Hektoen International just published my essay on the importance of choosing our words carefully. Check it out here: http://hektoeninternational.org/index.php?option=com_content&view=article&id=2146
I meant to learn Spanish a long time ago. The years between college and medical school seemed like a clear opening, although I found plenty of ways to busy myself. At one point I signed up for a Spanish Word of the Day email service, and dutifully copied and pasted each day’s nugget of knowledge into a comprehensive spreadsheet. It turns out, though, that you don’t actually learn anything if you never revisit said spreadsheet.
In the first semester of medical school, I jumped to sign up for an evening course in medical Spanish. It was a hodgepodge of students with abilities ranging from no foreign language knowledge to a substantial recollection of college Spanish, as well as one who spoke fluent Italian. After a few sessions spent gamely following along as the instructor attempted to wrangle us through a variety of exercises that suited no one’s ability and guiltily promising myself that the following week I would devote some time to my medical Spanish workbook rather than losing it under the mountains of anatomy atlases littered around my apartment, I politely withdrew.
When I began residency, my husband and I moved into an apartment halfway between the cities where we worked. My husband traveled by train, while I drove twenty miles down the highway to my hospital. A coworker told me of a friend in a similar situation who had used CDs to master Italian during his commute. Armed with new determination, I secured a library card and borrowed a 3-CD set of instruction in conversational Spanish.
On the drive to work the next day, I learned several greetings and introductions. When repeating the examples offered by my faceless instructor, I proclaimed them with gusto. I rushed ahead during translation exercises, the overzealous student shouting out the answers before the teacher calls on her. The warm voice coming through the speakers told me I was doing muy bien.
That afternoon I attended my first session of residents’ clinic. I was scheduled to only see a few patients while I learned to navigate the flow of the clinic and familiarized myself with its electronic medical record system. After yet another day of feeling lost of and overwhelmed, I began to relax as I finished writing my notes. I offered to see an additional patient in order to help finish the day’s work, and typed my initials next to the patient’s name on the large electronic schedule board in the doctors’ workroom before heading down the hall to meet the patient. But when I walked into the exam room and introduced myself, a mother and her daughter stared back at me silently. I tried again, but when the mother nudged the girl and said something rapid and incomprehensible to me, I sighed.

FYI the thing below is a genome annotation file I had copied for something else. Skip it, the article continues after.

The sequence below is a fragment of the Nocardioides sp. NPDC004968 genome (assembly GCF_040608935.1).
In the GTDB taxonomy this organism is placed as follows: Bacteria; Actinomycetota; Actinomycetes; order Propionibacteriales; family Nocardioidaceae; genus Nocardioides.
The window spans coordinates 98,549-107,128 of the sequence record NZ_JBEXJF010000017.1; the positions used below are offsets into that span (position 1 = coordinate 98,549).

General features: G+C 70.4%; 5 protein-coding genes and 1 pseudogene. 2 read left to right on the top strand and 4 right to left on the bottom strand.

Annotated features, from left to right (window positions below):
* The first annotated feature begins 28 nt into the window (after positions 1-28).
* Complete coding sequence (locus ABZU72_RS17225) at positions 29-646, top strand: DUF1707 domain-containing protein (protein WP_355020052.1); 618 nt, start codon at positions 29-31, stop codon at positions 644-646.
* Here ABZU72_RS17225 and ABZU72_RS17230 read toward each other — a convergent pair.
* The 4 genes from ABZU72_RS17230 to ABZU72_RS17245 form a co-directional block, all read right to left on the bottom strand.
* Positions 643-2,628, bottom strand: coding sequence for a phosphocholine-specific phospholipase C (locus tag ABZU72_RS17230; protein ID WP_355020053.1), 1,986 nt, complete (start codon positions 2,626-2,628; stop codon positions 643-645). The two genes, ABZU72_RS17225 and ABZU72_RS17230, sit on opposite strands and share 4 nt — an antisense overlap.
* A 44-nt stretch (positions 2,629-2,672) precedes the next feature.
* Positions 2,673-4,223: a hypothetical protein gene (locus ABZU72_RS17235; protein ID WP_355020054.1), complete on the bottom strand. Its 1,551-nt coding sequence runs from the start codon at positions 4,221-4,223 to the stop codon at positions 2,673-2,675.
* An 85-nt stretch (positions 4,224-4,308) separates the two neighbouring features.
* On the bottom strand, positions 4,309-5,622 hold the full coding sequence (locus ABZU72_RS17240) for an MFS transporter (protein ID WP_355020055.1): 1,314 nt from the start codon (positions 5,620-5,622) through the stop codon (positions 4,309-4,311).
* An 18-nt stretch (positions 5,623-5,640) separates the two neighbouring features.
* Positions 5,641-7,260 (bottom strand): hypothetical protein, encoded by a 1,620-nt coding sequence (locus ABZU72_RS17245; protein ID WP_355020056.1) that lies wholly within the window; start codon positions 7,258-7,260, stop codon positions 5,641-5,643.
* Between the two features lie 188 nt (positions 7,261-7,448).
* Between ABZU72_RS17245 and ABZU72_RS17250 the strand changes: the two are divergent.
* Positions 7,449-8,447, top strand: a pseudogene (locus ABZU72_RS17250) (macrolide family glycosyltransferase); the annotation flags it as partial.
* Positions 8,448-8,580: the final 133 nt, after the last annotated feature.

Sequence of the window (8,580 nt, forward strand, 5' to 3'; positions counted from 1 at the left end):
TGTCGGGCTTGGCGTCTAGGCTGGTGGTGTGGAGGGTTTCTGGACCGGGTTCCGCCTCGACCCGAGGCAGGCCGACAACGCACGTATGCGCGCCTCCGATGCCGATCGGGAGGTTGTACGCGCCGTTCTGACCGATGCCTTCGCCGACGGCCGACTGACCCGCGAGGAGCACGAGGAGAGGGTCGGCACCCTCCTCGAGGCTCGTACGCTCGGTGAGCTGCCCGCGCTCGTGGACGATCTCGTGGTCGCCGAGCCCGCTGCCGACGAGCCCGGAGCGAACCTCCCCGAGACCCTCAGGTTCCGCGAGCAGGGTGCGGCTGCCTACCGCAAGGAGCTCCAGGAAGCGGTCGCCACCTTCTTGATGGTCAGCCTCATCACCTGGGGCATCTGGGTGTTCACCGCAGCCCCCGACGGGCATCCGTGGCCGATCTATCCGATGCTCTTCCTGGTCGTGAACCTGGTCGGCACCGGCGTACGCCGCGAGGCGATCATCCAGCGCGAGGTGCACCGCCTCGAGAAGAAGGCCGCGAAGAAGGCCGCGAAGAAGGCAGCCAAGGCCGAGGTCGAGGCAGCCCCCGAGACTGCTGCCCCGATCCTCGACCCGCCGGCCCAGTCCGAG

“Español?” I asked. They nodded. “No inglés?” I asked, just to be sure. No, no inglés.
A nurse had already paged a translator, so I returned to the doctors’ workroom to wait. One of the two attending physicians commented that it had been a speedy visit, and I explained the language barrier. The two looked at each other.
“Do you want me to take it?” one asked.
“No, it’s ok, I’ve got it,” the other assured, rising toward the door.
Both spoke fluent Spanish. The translator was cancelled and clinic finished soon after, with no help from me.
And I remembered what was perhaps the main reason that all of my previous attempts at Spanish had fizzled: because it will take so long to ever finish, or even to make substantial progress, in learning a new language, especially when the task of learning medicine still looms large. Because greeting a patient and exchanging pleasantries in another language isn’t the same as conducting a full encounter in that language and does not relieve my dependence on a translator. Because these thoughts’ defeatist nature doesn’t make them any less true.
I skipped the Spanish lessons for a few days, but eventually tuned in again. I don’t know how far this latest attempt will take me; perhaps it’s best to avoid dwelling on it, to just keep hitting “play.” Last week I learned the colors. I can say, “I live in a big yellow house.” It isn’t true or even that useful. But it’s something.